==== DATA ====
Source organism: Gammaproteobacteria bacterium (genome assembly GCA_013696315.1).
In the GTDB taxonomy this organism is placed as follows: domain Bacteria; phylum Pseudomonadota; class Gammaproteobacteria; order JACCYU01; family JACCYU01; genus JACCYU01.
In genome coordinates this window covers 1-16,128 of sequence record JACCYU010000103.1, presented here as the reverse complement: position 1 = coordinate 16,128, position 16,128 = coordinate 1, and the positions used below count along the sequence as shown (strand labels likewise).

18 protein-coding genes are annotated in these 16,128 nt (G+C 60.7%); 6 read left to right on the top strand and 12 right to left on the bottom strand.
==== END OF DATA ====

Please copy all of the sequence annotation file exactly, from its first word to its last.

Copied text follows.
Source organism: Gammaproteobacteria bacterium (genome assembly GCA_013696315.1).
In the GTDB taxonomy this organism is placed as follows: domain Bacteria; phylum Pseudomonadota; class Gammaproteobacteria; order JACCYU01; family JACCYU01; genus JACCYU01.
In genome coordinates this window covers 1-16,128 of sequence record JACCYU010000103.1, presented here as the reverse complement: position 1 = coordinate 16,128, position 16,128 = coordinate 1, and the positions used below count along the sequence as shown (strand labels likewise).

18 protein-coding genes are annotated in these 16,128 nt (G+C 60.7%); 6 read left to right on the top strand and 12 right to left on the bottom strand.